9 ©RISE at The University of Oklahoma African American Emerging Themes African American students talk about the academic support provided by the multicultural engineering program director. I think MEP advisement is great because you talk to… {W03}… she is like you cant take this (course), are you crazy? She would really let you know you are just going by curriculum… you got to complete your curriculum or you cant do it (finish)… [Male senior] Students describe the importance of making a positive impression on the teacher. Uh, basically you have to really show the teacher that you are trying; you know kind of get to know them and kind of let them know where you are coming from. You have to have some people in there helping you out, and you know working with you taking their time and stuff like that [Male senior]

10 ©RISE at The University of Oklahoma African American Emerging Themes Ethnic-oriented student organizations play a significant role in students lives. …definitely get involved with the different programs that are for us like NSBE because that will help a lot just because they have mentoring programs and all of the people have been through what you are getting into as freshmen, so they know how to help you. [Male junior] Spirituality provides a strong foundation for decision making and motivation. … my religious beliefs also, going to church and keeping my relationship with God is also support also and motivation in myself to continue. [Male junior] I dont know, I guess I have to go back to… Im a preachers kid so we go back to the Bible all the time, so my strong upbringing in God and, you know, my faith and then my very strong support group and my family back in Houston. [Female junior] I consider myself to be a spiritual person, I always look at stuff in the spiritual aspect, it is more than just flesh, you know just us walking around, to me its like common sense, its basic, you know heavy thinking of how something granted this, because you know when you look around it is just common sense [Male senior]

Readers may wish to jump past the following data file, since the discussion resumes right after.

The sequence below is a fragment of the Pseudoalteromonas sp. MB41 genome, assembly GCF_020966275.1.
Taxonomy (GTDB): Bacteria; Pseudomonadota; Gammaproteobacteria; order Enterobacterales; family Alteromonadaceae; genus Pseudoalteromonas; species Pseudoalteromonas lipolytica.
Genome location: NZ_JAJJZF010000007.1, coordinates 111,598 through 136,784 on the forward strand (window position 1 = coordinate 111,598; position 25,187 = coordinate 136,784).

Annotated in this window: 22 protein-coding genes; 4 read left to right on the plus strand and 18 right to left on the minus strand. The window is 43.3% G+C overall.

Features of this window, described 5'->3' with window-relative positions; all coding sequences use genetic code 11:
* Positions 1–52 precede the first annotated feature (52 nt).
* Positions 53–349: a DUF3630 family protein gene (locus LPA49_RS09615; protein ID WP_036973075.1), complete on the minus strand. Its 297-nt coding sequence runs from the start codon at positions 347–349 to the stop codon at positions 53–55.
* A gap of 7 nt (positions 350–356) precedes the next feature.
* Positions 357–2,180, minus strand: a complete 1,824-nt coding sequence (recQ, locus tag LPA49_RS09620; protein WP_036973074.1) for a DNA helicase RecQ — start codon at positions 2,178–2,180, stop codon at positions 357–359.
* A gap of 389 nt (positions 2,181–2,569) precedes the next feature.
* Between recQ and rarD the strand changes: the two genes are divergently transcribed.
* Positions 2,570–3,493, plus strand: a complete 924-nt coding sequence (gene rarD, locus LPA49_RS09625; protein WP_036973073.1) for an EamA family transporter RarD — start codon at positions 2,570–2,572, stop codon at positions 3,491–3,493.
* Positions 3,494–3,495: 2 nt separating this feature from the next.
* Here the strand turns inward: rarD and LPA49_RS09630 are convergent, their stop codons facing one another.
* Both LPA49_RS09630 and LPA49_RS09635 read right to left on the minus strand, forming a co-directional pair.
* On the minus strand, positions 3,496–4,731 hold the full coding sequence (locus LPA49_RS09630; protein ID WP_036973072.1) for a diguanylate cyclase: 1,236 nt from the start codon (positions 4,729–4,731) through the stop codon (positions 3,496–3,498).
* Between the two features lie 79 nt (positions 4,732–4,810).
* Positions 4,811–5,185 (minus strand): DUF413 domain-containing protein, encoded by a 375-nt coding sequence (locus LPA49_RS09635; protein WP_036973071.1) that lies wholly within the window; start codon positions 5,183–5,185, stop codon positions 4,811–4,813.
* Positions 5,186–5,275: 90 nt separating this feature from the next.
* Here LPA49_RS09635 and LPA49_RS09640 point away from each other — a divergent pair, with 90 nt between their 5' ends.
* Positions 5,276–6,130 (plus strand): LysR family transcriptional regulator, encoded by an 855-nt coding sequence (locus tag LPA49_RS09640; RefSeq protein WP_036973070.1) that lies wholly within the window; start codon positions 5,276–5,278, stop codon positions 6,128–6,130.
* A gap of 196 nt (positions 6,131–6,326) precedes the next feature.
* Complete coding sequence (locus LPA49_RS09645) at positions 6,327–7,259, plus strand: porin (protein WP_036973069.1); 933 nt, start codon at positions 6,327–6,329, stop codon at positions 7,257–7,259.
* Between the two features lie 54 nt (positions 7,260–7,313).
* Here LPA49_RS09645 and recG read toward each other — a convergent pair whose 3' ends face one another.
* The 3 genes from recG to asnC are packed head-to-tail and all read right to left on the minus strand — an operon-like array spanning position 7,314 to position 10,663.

11 ©RISE at The University of Oklahoma Native American Literature Observations Native American student success is linked to traditional ways of learning, maintaining cultural integrity, social support systems. Montgomery, D., Miville, M.L., Winterowd, C., Jeffries, B., Baysden, M.F. (2000). American Indian College Students: An exploration into resiliency factors revealed through personal stories. Cultural Diversity and Ehtnic Minority Psychology, 6(4), Native American students face challenges of racism, nonlinear path, paradoxical cultural pressure. Jackson, A.P., Smith, S.A., and Hill, C.L. (2003). Academic persistence among Native American college students. Journal of College Student Development, 44(4), Financial resources can pose a barrier to college for Native Americans. Canabal, M.E. (1995). Native Americans in Higher Education. Journal of College Student Development. 29(4), Huffman, T. (2003). A comparison of personal assessments of the college experience among reservation and nonreservation American Indian students. Journal of American Indian Education, 42(2), Visible Native American students experience marginalization, surveillance, and oppression. Brayboy, B.M.J. (2004). Hiding in the ivy: American Indian students and visibility in elite educational settings. Harvard Educational Review, 74(2),